We went to chorus once a week. The musical Oklahoma was popular then, and we learned several of its songs. I remember “Oh, What a Beautiful Morning” and “The Surry With the Fringe on Top.” We also learned how to properly sing our national anthem, “The Star Spangled Banner”. Which when I hear it sung today most anywhere I cringe. Peter always sings it at the football games. He does it right. It is not an easy song to sing.

During Physical Education we would play on the playground equipment. There were swings where we would go so high the chains would buckle and the person pushing would run under the swing to the other side. We were pretty adept at this. We had monkey bars and seesaws and a merry–go-round and a slide. We would put waxed paper under our seats to make the slide go faster. It was even more exciting if there was a mud puddle at the bottom, which there usually was. Someone was always getting bumped or bruised, or wet. Nowadays, playgrounds are much more tame, and safer, but not as much fun. Fun is when you get to push the envelope. You can tell I never got conked on the head. If I had, I probably wouldn’t be so sanguine.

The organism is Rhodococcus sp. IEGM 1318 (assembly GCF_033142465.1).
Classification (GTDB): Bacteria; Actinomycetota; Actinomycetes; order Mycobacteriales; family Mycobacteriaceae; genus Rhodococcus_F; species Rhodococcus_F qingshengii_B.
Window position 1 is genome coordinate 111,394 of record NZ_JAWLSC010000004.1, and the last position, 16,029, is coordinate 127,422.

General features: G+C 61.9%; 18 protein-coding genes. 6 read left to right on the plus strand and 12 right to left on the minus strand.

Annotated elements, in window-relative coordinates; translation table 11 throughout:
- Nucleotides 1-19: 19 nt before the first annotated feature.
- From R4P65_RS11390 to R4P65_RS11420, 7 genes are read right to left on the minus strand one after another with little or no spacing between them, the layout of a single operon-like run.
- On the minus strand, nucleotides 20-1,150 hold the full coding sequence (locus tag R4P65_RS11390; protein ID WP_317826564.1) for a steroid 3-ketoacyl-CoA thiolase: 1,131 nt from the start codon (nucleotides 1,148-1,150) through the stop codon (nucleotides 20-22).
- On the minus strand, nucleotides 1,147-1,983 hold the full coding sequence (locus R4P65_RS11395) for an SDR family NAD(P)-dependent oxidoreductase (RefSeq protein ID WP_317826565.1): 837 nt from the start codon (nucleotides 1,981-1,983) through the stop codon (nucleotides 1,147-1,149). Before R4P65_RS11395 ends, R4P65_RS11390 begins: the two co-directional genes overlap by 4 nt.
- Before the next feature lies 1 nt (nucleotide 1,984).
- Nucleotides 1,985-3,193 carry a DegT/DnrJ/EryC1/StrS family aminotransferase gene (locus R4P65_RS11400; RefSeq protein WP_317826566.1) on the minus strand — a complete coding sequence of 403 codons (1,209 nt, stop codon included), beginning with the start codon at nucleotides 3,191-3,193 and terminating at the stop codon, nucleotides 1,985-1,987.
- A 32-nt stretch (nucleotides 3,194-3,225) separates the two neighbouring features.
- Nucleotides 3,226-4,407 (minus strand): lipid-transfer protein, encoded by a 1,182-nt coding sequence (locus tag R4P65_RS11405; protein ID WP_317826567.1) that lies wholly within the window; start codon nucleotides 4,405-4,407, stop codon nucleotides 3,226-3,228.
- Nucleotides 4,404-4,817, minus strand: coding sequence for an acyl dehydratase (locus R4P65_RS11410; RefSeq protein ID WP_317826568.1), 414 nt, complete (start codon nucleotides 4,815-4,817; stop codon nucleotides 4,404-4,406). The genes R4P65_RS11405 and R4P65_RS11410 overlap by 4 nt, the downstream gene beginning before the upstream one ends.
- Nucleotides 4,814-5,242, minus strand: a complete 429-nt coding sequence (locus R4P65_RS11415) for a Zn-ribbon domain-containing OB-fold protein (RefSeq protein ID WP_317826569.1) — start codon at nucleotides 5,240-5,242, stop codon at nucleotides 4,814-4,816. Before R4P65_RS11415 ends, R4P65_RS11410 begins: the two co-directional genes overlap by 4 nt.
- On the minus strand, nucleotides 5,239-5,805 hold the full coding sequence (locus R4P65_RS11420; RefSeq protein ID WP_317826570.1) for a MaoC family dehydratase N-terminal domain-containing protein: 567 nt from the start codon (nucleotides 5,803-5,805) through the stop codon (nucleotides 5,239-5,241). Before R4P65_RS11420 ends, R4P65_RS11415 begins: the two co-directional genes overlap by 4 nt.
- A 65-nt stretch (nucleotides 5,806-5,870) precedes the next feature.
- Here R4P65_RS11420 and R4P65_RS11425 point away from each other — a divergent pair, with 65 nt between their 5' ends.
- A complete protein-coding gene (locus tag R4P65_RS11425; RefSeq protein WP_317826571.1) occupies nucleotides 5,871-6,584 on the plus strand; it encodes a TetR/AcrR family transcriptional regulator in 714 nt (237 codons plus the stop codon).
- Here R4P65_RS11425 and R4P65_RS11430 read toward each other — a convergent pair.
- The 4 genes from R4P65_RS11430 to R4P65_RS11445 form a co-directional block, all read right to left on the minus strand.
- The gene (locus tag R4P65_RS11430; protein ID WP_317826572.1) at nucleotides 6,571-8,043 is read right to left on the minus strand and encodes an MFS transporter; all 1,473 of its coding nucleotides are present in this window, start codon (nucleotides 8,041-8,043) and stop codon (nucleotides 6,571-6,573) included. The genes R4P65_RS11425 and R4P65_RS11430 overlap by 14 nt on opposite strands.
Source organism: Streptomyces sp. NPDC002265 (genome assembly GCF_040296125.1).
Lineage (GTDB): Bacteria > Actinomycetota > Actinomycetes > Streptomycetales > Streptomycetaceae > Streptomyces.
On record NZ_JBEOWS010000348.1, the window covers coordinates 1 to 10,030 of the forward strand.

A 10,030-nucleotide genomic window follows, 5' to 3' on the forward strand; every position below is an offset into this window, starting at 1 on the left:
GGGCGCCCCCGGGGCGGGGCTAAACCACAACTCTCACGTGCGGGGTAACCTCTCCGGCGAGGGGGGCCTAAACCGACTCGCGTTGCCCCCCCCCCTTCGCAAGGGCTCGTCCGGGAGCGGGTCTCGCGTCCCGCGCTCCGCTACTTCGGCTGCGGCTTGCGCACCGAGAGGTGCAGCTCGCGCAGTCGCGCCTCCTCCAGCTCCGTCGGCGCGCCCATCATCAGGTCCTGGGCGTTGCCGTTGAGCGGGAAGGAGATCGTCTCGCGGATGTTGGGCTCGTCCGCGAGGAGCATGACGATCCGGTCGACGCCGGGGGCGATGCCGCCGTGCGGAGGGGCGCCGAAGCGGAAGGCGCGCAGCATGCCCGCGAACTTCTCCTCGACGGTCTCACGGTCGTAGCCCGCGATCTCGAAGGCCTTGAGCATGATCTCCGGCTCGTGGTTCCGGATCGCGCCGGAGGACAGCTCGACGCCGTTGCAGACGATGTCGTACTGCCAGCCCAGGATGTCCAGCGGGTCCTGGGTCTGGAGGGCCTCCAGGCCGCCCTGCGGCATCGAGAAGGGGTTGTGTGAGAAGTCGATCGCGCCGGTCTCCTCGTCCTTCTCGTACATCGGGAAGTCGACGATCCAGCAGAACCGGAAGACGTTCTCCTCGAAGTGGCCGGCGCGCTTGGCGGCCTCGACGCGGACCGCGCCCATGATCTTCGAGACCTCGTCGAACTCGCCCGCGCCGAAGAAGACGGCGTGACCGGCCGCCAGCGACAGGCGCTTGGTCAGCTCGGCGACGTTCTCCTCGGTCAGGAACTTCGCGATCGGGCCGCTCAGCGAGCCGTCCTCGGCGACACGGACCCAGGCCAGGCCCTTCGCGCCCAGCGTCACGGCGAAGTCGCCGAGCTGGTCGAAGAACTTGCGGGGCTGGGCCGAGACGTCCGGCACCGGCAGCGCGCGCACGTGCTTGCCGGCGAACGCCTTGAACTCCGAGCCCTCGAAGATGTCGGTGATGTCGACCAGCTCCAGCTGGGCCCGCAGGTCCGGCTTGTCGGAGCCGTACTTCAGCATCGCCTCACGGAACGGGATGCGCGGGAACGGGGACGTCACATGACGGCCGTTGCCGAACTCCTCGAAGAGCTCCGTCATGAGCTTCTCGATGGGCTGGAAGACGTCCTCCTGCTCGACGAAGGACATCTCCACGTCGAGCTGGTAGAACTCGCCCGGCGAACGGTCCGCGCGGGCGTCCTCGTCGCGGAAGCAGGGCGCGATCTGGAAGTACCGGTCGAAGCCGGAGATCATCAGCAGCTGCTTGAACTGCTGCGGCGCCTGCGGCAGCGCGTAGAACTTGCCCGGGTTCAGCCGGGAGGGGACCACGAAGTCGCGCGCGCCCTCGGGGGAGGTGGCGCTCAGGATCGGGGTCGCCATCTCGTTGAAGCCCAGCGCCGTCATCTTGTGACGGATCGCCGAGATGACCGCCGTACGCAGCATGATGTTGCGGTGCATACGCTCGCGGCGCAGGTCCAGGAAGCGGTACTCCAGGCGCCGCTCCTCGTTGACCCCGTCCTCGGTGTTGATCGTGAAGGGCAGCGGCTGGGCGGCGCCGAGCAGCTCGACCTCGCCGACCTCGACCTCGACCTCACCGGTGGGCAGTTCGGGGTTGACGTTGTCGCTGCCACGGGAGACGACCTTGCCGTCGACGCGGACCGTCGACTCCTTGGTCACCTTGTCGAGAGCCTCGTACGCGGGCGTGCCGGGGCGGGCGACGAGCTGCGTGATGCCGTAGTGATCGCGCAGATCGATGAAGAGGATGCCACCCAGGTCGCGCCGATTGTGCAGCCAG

In May we had a May Day Festival. Each class did a dance that we learned during Physical Education and we all also learned how to wrap the Maypole doing a complicated set of maneuvers that plaited the pole. It was a lot of fun. In the final analysis, only the ones who looked like they knew what they were doing were chosen to do it on the day of the festival. I was not one of the chosen. It rankles still.